Taking a look at the strangest college mascots

We apologize in advance for having to introduce you to Scrotie and Speedy

The St. Louis Billiken glares menacingly at the camera during a St. Louis men’s basketball game. The Billiken is supposed to be a good-luck figure, but instead has likely been responsible for a number of nightmares as mascot.

When there isn’t a global pandemic going on, college students and sports fanatics across the country rooting for their favorite teams are assisted by an often fuzzy mascot. Some universities have stranger mascots than others.

University of California Santa Cruz: Sammy the Banana Slug

The smiling Sammy the Banana Slug is as good a place to start as any, and I have to say that I’m upset that banana slugs have not shown up more in my life. USSC brought on the slimy yellow mollusk as its mascot in 1981 and was affirmed by a student referendum in 1986. It’d be really cool if the mascot uniform was banana-scented, but Newswire’s budget can’t afford to fly me out so I can check.

Evergreen State College: Speedy the Geoduck

On the west coast, Evergreen State College has kept up the obscure mollusk mascot trend with Speedy the Geoduck (pronounced gooey-duck). Geoducks are a type of burrowing clam native to rocky coasts that weird me out a lot. Evergreen’s website shares that the reasoning for choosing this odd mascot was to highlight “the difference between traditional schools and Evergreen’s innovative ideas.” To me that translates as “they wanted to seem cool,” and honestly, I don’t think they accomplished that.

Saint Louis University: The Billiken

The white cartoon creature representing Saint Louis University is strange enough to warrant its own section in the university’s FAQ section, which explains that “The Billiken is a mythical good-­luck figure who represents ‘things as they ought to be,’” and was created by a Missouri art teacher in 1908.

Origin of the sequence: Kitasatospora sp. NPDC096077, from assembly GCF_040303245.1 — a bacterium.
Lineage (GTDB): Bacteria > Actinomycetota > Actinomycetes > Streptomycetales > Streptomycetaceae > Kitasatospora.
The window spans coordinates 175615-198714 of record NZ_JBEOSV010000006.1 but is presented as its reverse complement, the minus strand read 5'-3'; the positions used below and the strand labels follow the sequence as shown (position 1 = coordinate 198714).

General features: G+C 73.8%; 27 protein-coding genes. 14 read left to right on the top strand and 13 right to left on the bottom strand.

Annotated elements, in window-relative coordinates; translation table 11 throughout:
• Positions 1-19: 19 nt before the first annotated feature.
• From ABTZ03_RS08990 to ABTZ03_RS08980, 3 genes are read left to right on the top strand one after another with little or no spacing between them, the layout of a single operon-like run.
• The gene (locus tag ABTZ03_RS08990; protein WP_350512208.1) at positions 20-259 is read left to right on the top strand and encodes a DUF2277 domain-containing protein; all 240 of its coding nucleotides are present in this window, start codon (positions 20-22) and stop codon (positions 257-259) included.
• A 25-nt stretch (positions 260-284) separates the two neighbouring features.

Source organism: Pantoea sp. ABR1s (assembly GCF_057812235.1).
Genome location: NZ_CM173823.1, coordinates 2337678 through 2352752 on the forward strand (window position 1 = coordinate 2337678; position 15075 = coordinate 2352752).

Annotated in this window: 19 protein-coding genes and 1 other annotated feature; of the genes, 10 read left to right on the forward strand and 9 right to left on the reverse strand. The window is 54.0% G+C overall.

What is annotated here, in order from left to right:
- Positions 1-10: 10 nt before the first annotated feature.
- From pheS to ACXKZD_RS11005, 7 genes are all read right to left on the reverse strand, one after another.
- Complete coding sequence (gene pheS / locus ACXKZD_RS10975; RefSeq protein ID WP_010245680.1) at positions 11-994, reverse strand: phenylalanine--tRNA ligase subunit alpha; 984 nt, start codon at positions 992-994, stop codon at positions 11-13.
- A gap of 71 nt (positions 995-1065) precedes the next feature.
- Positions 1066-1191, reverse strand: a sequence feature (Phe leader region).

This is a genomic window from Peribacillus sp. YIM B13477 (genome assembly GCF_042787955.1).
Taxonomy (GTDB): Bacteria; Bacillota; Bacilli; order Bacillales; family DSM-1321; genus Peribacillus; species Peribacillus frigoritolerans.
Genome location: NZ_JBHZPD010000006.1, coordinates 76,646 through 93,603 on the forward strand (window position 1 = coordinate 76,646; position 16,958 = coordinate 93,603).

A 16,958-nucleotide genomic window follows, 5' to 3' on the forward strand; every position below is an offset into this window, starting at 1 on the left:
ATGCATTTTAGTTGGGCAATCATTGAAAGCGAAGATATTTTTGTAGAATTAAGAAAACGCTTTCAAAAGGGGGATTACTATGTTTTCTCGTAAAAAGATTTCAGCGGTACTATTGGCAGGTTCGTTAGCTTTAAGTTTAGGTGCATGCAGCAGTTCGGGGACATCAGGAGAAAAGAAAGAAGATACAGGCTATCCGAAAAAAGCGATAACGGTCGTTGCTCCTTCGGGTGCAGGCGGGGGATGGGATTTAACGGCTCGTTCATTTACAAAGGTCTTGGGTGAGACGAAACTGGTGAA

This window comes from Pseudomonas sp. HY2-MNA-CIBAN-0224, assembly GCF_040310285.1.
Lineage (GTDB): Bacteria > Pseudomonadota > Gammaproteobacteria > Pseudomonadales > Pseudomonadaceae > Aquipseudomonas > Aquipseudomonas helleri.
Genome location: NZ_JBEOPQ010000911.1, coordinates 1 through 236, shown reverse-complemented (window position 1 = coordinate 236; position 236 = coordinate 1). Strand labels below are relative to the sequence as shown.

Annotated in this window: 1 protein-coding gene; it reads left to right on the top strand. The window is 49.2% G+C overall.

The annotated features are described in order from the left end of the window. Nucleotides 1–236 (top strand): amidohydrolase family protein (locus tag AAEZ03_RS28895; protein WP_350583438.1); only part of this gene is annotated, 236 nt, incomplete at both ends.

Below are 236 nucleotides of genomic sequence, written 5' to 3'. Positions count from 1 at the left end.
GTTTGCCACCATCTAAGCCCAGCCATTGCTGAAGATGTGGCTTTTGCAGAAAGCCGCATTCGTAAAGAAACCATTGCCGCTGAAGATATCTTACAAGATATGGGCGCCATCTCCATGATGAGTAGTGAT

When looking at the mascot that dances around at games it would seem that the Billiken is some sort of Tasmanian Devil-esque being, but a statue outside of the university’s arena suggests that this creature is humanoid. If I’ve learned anything about America, I’ve been taught to fear that this creature’s features are at least somewhat racialized.

Rhode Island School of Design: Scrotie

I hesitated to believe that Scrotie was a mascot the first time I heard of it and waited for proof to be provided  until I searched for it on my own computer. But indeed, art schools can get away with practically anything. Scrotie originated in 2001 and has since offered ample opportunities for euphemistic school cheers and headlines featuring the mascot. 

Xavier University: The Blue Blob

Guys, I don’t know if you’ve noticed, but our mascot is a “blob.” I wouldn’t want to waste time travel or powers of invisibility on anything too mundane, but if given the opportunity I would love to have been at the meeting where someone on our university’s marketing committee really came out and said “Hey, why don’t we just have a blue, formless creature represent our D1 basketball team?” to which the response was “Yes. Let’s give this creature fur, a really long tongue, and have it do somersaults alongside the court.”